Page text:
The 10 Best Car Engines for 2016

All-new BMW X1 and 340i launch drive in Chihuahua, MX.

Source: BMW

With another year having come and gone, it means that there is a whole new year of new powertrains and engines to look forward to. As auto technology progresses, so do propulsion systems, as they become more powerful and efficient with every new calendar cycle. Last year brought a slew of new tech and engineering quirks from the world’s automakers, and with 2016 right around the corner, automakers continued to make their engines more refined and user-friendly.

While most people may not give much thought to engines and motors beyond what options they have in a particular vehicle, there are those out there who put a considerable amount of time and energy into testing and investigating all of the options on the market. One of those organizations, WardsAuto, evaluated 31 engines and powertrains to come up with a list of 10 winners for its list of 2016’s best. These are all new or improved powertrains, and the winner’s list encompasses a wide variety of different configurations and systems — plug-in hybrids made an especially strong showing this year.

“This is a list that’s loaded with innovation, from hybrids to muscle cars,” said Drew Winter, the director of content at WardsAuto. “We have three groundbreaking electrified drivetrains for the first time ever, each representing a different technology: the gas-electric Prius hybrid, the plug-in hybrid Sonata and the extended-range electric Volt.”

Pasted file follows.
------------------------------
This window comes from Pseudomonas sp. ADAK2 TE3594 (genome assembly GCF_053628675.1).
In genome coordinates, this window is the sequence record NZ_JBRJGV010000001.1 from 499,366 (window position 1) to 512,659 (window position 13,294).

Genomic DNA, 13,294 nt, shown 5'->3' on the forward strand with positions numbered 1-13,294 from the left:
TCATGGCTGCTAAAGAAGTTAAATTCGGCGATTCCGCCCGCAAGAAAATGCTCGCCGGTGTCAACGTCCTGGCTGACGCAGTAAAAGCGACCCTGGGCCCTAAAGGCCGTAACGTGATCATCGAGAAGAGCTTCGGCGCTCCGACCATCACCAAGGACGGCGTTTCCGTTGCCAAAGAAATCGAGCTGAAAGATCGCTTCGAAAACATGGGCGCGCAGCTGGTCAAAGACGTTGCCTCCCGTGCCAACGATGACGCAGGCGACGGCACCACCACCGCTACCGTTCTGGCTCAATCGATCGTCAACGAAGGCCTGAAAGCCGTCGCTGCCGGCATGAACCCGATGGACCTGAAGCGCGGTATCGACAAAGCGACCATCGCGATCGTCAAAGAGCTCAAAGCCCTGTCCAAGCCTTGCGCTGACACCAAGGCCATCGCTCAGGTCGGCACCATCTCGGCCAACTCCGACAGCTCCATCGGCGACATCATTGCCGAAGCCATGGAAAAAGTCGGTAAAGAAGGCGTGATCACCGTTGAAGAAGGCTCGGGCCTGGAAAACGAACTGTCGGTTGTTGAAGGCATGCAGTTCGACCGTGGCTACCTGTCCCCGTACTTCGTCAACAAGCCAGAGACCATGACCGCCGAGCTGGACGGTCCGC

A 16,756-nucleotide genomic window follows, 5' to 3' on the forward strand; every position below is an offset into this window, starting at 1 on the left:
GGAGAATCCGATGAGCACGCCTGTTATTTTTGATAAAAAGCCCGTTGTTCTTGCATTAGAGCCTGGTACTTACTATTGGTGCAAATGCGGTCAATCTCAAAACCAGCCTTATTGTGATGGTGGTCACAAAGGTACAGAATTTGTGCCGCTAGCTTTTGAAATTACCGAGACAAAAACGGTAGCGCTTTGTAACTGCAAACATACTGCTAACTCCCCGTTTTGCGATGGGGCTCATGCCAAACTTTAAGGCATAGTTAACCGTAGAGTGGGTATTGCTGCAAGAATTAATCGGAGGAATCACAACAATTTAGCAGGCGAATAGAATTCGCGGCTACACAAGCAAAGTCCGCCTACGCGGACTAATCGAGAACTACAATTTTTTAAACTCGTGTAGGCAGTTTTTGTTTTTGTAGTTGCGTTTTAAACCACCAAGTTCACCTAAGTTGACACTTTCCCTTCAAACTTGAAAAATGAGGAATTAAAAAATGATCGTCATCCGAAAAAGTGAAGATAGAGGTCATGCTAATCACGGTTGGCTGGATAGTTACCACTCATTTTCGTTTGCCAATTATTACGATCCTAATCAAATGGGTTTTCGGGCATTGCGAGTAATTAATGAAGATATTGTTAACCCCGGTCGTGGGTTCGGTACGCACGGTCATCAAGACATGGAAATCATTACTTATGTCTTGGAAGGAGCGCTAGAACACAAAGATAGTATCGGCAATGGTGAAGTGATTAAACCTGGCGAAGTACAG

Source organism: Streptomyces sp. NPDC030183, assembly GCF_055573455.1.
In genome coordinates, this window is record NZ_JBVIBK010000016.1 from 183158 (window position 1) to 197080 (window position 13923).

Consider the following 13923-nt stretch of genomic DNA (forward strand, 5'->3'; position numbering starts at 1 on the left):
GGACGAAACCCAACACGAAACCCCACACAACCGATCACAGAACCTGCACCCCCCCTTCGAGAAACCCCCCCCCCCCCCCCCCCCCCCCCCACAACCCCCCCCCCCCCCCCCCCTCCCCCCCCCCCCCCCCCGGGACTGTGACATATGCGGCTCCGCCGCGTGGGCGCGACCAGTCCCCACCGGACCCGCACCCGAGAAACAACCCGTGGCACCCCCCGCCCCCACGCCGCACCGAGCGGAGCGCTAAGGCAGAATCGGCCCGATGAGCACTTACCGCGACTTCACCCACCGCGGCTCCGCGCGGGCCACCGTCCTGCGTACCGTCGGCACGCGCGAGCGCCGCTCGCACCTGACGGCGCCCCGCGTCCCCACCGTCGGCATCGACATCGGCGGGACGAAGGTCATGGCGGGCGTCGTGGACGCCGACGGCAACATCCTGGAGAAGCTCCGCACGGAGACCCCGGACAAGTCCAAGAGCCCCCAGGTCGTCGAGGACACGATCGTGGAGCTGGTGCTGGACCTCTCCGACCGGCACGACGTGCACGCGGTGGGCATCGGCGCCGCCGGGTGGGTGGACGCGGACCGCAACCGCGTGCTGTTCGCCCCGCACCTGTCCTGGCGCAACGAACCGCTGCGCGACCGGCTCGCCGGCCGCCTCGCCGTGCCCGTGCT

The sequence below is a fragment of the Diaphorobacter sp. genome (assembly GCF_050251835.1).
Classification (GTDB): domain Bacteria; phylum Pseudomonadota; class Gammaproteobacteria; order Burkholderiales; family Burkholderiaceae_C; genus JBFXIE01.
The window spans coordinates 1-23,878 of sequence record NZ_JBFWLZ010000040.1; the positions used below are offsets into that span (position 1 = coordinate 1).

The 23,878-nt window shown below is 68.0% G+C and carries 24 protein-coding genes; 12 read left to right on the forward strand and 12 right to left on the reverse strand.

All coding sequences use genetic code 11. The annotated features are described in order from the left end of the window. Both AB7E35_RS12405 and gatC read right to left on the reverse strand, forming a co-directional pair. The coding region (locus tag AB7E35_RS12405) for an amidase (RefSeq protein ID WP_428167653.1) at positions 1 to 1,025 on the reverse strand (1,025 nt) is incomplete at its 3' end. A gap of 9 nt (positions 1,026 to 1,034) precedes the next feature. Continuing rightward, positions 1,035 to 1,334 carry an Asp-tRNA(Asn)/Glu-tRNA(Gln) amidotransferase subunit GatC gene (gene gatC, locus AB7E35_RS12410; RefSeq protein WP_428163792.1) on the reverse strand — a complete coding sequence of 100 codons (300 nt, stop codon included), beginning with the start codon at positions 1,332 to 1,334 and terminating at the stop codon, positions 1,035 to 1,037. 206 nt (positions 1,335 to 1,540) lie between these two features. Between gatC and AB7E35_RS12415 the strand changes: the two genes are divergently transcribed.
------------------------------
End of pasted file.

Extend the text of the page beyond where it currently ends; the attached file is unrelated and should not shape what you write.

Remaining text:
Which engines made the cut? Read on to find out.

1. BMW’s 3.0 Liter Turbocharged Inline-Six From the 340i

All-new BMW X1 and 340i launch drive in Chihuahua, MX.

Source: BMW

Since 1995, when Wards began its 10 Best Engines awards, BMW has walked away with 32 of them. As a new trim for BMW’s line of 3 Series cars, the 340i nestles on the top end in terms of refinement and power and carries on the tradition. Capable of 320 horsepower thanks to a larger twin-scroll turbocharger, higher compression ratio and “the impeccable balance afforded by an inline layout, BMW proves once again an engine need not make outrageous horsepower or torque numbers to be enormously rewarding and thrilling to drive.”

2. GM’s 3.6 Liter V6 From the Chevrolet Camaro and Cadillac ATS

2015-Cadillac-ATScoupe-084

Source: Cadillac